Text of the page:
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HCM People: José Teixeira

SC Fitness, Portugal: head of customer experience

People often assume that those who pay more stay longer, but we don’t see this. What we see is that if you have PT you stay longer because you use more, not because you pay more

Published in Health Club Management 2019 issue 10

What’s your back story?
I was a professional athlete in beach volleyball and studied a degree in Sports and Physical Education, before joining Sonae Capital in 2004. Starting as a sales consultant, I went on to be club manager, area manager, operations director and now head of customer experience for the group, overseeing projects, innovation and data.

What does your role as head of customer experience involve?
My role is to improve service quality and length of stay of our clients. Data is the key to this: we have a business intelligence department with two business analysts and a psychologist. Our company no longer has to make assumptions, we can work out the reason and support it with numbers.

We have a lot of data about members: not only information like age, gender, height, weight and health, but their length of stay, and their usage. We track entries and exits of group exercise classes and use sensor cameras to get further usage data, we profile clients, as well as monitor who is coming and who is leaving.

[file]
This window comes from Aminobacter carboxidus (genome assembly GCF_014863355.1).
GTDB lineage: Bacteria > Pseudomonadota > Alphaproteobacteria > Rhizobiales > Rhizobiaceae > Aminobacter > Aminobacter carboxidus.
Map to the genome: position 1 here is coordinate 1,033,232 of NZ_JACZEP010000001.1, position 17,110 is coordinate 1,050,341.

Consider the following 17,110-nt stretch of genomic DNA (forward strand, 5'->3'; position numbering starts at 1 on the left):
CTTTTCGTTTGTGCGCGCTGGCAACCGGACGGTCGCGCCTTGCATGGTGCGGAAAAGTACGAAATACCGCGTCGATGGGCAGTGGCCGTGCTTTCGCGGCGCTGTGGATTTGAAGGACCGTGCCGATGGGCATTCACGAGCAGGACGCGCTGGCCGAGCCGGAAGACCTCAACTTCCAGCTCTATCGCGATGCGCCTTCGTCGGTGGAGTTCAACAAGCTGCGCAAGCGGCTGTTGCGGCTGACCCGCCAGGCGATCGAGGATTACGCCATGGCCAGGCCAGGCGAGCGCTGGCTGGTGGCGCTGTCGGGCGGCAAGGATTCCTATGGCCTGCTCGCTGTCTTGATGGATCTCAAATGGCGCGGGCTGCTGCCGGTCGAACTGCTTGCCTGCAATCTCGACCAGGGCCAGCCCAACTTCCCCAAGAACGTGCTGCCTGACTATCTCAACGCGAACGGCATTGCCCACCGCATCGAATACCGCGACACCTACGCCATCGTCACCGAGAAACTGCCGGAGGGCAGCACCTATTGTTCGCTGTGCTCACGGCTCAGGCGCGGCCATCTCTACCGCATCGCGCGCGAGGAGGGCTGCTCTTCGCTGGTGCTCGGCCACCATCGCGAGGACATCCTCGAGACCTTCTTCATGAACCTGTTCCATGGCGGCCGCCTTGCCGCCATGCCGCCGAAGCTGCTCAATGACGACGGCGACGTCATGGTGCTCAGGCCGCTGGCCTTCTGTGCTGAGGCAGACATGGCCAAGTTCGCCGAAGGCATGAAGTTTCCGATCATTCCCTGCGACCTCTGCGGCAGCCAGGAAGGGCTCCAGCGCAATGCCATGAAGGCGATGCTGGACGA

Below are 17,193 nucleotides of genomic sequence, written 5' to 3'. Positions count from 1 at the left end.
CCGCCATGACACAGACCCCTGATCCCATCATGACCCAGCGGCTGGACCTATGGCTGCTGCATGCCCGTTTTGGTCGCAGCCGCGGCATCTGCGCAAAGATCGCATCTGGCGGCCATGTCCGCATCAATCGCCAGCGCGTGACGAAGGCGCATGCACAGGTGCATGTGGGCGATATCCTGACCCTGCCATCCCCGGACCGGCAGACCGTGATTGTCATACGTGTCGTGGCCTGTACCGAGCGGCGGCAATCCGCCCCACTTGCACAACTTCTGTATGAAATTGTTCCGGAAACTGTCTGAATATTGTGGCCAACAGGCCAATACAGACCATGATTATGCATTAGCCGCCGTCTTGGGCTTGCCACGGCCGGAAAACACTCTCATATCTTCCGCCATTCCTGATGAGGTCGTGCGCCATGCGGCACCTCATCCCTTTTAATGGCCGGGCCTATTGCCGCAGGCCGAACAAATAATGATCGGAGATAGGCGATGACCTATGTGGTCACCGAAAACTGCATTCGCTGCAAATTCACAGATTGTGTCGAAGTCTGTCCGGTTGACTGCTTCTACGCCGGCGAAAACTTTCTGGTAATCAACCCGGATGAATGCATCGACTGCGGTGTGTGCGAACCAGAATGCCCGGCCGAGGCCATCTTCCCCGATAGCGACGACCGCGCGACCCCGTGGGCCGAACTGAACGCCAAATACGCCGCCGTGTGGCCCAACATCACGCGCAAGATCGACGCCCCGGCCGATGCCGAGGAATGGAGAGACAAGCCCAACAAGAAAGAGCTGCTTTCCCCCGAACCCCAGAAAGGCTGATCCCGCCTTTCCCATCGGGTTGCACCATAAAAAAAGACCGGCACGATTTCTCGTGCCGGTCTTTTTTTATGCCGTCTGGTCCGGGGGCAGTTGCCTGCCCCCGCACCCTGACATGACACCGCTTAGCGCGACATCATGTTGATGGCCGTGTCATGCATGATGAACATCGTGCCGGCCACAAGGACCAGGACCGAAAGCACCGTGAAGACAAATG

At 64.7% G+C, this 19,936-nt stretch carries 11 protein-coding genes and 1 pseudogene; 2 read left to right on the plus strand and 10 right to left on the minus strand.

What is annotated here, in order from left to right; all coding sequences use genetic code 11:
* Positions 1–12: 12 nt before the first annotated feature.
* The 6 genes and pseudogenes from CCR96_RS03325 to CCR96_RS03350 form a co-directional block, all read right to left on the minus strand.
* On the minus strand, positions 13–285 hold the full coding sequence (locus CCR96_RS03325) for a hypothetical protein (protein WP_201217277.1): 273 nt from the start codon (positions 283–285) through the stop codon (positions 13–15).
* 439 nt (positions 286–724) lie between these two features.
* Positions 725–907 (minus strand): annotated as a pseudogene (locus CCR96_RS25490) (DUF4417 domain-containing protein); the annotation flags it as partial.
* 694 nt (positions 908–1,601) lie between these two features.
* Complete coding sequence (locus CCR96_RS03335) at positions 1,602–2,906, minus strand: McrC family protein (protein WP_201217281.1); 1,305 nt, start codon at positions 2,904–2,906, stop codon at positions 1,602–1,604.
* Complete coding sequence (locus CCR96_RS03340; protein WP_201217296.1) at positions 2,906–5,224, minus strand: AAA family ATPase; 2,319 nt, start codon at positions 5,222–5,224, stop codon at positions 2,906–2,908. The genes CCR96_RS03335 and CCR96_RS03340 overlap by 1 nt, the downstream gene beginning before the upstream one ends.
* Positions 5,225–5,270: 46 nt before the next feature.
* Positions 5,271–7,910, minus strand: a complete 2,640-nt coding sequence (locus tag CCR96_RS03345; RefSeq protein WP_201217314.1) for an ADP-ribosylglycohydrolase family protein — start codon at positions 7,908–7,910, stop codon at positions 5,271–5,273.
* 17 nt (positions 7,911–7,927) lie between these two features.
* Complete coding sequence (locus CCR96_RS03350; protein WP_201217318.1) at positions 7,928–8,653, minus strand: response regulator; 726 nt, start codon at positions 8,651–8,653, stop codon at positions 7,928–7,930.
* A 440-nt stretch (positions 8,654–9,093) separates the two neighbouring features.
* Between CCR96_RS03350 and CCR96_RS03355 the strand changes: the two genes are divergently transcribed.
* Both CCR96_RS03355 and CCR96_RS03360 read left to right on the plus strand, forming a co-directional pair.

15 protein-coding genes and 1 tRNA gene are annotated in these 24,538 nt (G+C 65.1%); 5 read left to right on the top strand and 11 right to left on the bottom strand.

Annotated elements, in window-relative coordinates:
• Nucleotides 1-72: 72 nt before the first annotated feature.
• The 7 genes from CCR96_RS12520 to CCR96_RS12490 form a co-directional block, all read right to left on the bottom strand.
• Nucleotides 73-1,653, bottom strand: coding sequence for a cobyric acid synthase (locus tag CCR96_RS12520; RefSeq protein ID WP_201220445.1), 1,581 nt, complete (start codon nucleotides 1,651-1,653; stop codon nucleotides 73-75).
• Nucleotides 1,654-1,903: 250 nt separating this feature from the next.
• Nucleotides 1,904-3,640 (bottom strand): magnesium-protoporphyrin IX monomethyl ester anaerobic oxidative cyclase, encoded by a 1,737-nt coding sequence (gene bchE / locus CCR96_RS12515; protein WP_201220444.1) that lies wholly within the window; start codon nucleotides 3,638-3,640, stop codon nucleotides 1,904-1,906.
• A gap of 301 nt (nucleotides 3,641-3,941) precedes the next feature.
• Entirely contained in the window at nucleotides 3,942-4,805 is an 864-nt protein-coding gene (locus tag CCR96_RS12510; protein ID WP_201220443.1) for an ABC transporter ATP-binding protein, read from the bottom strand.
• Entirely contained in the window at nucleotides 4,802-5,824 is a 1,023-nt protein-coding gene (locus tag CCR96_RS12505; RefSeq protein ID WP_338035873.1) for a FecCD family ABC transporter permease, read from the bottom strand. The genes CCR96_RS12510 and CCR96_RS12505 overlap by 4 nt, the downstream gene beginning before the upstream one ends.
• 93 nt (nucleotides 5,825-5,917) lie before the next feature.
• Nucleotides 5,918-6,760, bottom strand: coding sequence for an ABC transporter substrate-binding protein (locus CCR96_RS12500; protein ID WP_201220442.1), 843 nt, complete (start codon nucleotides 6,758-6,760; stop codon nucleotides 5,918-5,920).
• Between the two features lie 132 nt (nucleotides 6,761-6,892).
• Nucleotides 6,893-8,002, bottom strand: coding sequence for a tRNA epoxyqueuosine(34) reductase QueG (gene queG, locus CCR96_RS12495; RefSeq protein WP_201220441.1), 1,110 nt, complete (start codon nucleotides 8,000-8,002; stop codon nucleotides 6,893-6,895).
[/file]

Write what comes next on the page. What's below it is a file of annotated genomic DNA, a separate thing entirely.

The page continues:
Has this data dispelled some previously held assumptions?
A lot of them. For example, we have found that overcrowding is much more important than both cleaning and maintenance in terms of its role in causing a member to leave. If there isn’t space to work out, because there aren’t enough treadmills or room in the class, they leave.

An instructor missing a class hurts the club a lot more than some hair in the showers. Cleaning and maintenance in the gym is important, but it is not as important as many would assume.

We also found that older people stay as members for longer: they have more stable lives, are more stable financially and move less. And people with a contract also stay longer.

People often assume that those who pay more stay longer, but we don’t see this. What we see is that if you have PT you stay longer because you use more, not because you pay more.

What is the most important factor for improving member retention?